In the 1960s, when I was in my OB/GYN residency training, abortions were being done in defiance of the law. Society had changed and the majority agreed the laws should be changed as well. The Supreme Court in 1973 in Roe v. Wade caught up with the changes in moral standards.
So if we are ever to have fewer abortions, society must change again. The law will not accomplish that. However, that does not mean that the states shouldn't be allowed to write laws dealing with abortion. Very early pregnancies and victims of rape can be treated with the day after pill, which is nothing more than using birth control pills in a special manner. These very early pregnancies could never be policed, regardless. Such circumstances would be dealt with by each individual making his or her own moral choice.
As a bankrupt government takes over more of our health care, rationing of care by government mandates is unavoidable. Picking and choosing who should live and who should die may sound morally repugnant, but this is where we end up in a world with scarce means and politically driven decisions about how those means are going to be employed. The federal government will remain very much involved in the abortion business either directly or indirectly by financing it.
One thing I believe for certain is that the federal government should never tax pro-life citizens to pay for abortions. The constant effort by the pro-choice crowd to fund abortion must rank among the stupidest policies ever, even from their viewpoint. All they accomplish is to give valiant motivation for all pro-life forces as well as the antitax supporters of abortion to fight against them.
A society that readily condones abortion invites attacks on personal liberty. If all life is not precious, how can all liberty be held up as important? It seems that if some life can be thrown away, our right to personally choose what is best for us is more difficult to defend. I've become convinced that resolving the abortion issue is required for a healthy defense of a free society.
The availability and frequent use of abortion has caused many young people to change their behavior. Its legalization and general acceptance has not had a favorable influence on society. Instead, it has resulted in a diminished respect for both life and liberty.
Strangely, given that my moral views are akin to theirs, various national pro-life groups have been hostile to my position on this issue. But I also believe in the Constitution, and therefore, I consider it a state-level responsibility to restrain violence against any human being.
I disagree with the nationalization of the issue and reject the Roe v. Wade decision that legalized abortion in all fifty states. Legislation that I have proposed would limit federal court jurisdiction of abortion. Legislation of this sort would probably allow state prohibition of abortion on demand as well as in all trimesters. It will not stop all abortions. Only a truly moral society can do that.
The pro-life opponents to my approach are less respectful of the rule of law and the Constitution. Instead of admitting that my position allows the states to minimize or ban abortions, they claim that my position supports the legalization of abortion by the states.
This is twisted logic. Demanding a national and only a national solution, as some do, gives credence to the very process that made abortions so prevalent. Ending nationally legalized abortions by federal court order is neither a practical answer to the problem nor a constitutionally sound argument.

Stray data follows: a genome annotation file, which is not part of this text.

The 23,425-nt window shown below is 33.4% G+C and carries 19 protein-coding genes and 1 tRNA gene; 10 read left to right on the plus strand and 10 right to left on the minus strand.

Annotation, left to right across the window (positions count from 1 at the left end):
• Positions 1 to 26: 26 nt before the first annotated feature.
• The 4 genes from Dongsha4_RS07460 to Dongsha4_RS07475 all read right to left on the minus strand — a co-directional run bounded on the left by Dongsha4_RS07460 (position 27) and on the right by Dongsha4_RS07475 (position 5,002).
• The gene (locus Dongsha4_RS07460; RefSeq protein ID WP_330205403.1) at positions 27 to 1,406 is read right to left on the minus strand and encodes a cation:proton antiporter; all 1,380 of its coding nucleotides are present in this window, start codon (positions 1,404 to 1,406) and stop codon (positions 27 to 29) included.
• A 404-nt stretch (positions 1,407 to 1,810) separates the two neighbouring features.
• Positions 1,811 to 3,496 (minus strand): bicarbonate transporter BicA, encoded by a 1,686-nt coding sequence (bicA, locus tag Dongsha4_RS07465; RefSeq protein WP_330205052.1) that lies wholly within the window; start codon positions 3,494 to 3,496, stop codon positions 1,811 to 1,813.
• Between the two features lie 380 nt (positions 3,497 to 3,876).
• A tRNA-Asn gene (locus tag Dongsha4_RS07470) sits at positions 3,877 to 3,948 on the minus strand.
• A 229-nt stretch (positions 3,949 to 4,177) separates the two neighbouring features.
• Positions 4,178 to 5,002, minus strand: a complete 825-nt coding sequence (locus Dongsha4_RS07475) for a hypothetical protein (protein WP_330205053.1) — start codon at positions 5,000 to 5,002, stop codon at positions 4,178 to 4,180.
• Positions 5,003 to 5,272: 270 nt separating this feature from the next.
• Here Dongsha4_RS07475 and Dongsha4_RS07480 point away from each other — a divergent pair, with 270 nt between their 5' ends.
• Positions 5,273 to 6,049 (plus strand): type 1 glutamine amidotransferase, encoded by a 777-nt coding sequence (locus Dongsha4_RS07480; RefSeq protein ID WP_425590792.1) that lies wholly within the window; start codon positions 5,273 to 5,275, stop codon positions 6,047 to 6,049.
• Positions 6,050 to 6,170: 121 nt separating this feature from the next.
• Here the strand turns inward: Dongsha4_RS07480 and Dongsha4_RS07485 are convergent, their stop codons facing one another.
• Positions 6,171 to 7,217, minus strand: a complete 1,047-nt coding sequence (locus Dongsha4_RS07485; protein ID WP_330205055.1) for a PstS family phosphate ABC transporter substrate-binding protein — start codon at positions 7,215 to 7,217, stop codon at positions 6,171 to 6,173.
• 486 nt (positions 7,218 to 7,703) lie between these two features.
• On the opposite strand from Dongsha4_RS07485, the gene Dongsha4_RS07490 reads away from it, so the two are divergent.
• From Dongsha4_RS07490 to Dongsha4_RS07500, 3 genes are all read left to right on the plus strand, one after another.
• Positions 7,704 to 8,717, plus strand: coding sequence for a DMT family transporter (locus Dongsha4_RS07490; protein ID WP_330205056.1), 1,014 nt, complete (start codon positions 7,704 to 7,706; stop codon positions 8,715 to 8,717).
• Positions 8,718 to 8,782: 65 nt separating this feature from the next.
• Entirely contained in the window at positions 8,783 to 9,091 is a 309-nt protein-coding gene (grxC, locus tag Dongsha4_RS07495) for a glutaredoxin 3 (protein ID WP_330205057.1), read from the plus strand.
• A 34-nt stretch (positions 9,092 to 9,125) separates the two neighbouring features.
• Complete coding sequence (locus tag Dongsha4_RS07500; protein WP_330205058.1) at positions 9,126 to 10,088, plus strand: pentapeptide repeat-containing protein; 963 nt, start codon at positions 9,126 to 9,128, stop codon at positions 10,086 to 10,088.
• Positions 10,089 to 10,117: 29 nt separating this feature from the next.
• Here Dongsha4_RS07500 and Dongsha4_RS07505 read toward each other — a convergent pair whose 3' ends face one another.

Removing jurisdiction from the federal courts can be done with a majority vote in the Congress and the signature of the President. This is much simpler than waiting for the Supreme Court to repeal Roe v. Wade or for a constitutional amendment.
My guess is that the scurrilous attacks by these groups are intended more to discredit my entire defense of liberty and the Constitution than they are to deal with the issue of abortion. These same groups have very little interest in being pro-life when it comes to fighting illegal, undeclared wars in the Middle East or preventive (aggressive) wars for religious reasons. An interesting paradox!
My position does not oppose looking for certain judges to be appointed to the Supreme Court, or even having a constitutional
definition of life.
Removing the jurisdiction from the federal courts would result in fewer abortions much sooner, but it wouldn't prevent a national effort to change the Supreme Court or the Constitution by amendment. It makes one wonder why the resistance to a practical and constitutional approach to this problem is so strong.
Just about everyone knows that the Hippocratic oath includes the pledge not to do abortions. In the 1960s, most medical schools, rather than face the issue, just dropped the tradition of medical-school graduating seniors repeating the oath.
My class of 1961 ignored the oath at graduation. Just think, the oath survived for so many years and then ended right before the drug and Vietnam War culture, when it was most desperately needed.
By 1988, when my son Dr. Rand Paul graduated, the oath was made voluntary in a special baccalaureate ceremony. But strangely, the oath was edited to exclude the provision pledging not to do an abortion. Today, sadly, medical school applicants in some schools are screened and can be rejected or at least intimidated on this issue.
As a pro-life libertarian physician, my strong advice, regardless of what is legal, is for medical personnel to just say no to participation in any procedure or process that is pro-death or diminishes respect for life in any way. Let the lawyers and the politicians and mercenary, unethical doctors deal with implementing laws regulating death.
Deregulating the adoption market would also make a margin of difference in reducing abortion. This would make it easier for nonprofit groups to arrange for adoptive parents and for them to compensate the mother enough to absorb the expenses and opportunity costs associated with carrying the child to term. Small changes could make a large difference here.
Finally, here is my program for pro-life MDs and medical personnel:
* Do not perform abortions for convenience or social reasons.
* Do not be the agent of active euthanasia.
* Do not participate in any manner--
directly or indirectly -- in torture.
* Do not participate in human experimentation. I'm not
referring to testing new drugs with the patient's consent.
I'm speaking of our long history of military participation
in human experimentation. The Tuskegee experiment, in
which black soldiers who had syphilis were deliberately
mistreated, is one example.
* Do not be involved with the state in executing criminals
or in any way approve the carrying out of the death penalty.
* Do not participate in government-run
programs where medical care is rationed for economic or social reasons
that place relative value on life.
* Do not give political or philosophical support for wars of
aggression, referred to as preventive wars.